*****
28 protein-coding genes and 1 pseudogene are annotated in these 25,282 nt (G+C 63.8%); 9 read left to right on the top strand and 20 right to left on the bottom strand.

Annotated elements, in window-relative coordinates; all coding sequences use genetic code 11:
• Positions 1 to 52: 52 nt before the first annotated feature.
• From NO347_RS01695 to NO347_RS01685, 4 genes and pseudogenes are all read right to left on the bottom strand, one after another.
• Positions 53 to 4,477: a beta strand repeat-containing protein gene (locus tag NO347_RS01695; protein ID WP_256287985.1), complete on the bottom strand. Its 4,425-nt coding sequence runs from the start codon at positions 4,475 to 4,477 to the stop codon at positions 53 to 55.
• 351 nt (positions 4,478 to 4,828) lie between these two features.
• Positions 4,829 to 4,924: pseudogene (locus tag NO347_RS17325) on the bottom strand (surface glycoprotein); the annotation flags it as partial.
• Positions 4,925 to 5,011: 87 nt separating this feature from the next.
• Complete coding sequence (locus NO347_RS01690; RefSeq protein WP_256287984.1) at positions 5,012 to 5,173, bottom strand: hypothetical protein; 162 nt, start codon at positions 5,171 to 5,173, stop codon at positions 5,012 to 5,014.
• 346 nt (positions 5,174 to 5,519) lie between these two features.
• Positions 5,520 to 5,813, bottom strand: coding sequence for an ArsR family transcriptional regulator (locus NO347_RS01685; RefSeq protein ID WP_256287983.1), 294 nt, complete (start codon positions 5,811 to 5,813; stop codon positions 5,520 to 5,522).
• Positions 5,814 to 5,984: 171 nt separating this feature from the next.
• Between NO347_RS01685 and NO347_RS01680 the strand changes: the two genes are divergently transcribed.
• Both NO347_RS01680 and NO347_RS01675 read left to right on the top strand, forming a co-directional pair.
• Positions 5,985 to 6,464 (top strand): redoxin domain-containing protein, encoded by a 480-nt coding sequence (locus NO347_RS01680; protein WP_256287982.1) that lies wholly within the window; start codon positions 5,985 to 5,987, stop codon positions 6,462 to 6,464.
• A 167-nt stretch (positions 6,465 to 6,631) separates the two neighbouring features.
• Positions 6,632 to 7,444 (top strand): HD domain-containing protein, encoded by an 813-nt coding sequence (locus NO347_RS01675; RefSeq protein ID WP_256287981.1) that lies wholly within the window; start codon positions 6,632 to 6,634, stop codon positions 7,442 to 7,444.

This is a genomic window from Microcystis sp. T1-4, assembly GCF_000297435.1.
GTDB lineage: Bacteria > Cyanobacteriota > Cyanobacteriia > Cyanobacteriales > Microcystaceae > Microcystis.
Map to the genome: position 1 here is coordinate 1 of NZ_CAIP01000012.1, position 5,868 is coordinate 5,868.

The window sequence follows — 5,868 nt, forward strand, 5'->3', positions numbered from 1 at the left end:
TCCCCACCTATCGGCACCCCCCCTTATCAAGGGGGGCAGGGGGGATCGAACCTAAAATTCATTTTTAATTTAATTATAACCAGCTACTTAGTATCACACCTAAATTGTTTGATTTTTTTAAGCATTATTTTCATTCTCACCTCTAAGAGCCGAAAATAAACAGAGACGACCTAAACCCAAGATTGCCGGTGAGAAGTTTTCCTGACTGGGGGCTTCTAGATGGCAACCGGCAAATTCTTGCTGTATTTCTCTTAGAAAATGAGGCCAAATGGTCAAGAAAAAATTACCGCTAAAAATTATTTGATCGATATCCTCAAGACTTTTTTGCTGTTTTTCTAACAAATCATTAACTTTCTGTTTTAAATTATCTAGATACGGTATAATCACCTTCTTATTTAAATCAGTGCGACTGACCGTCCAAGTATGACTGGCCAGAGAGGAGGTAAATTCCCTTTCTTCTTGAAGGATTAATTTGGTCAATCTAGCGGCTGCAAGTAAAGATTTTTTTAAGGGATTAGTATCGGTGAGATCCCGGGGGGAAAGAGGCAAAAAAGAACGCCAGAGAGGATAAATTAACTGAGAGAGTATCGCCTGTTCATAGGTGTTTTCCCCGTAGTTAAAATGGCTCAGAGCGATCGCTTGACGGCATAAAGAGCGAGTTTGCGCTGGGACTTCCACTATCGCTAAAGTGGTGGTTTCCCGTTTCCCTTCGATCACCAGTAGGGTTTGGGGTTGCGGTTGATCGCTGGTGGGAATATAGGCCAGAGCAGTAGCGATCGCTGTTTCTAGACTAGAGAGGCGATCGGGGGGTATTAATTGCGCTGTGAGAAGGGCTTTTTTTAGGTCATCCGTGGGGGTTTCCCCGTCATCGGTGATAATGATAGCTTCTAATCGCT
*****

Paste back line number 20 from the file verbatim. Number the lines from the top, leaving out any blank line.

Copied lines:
Map to the genome: position 1 here is coordinate 1 of NZ_CAIP01000012.1, position 5,868 is coordinate 5,868.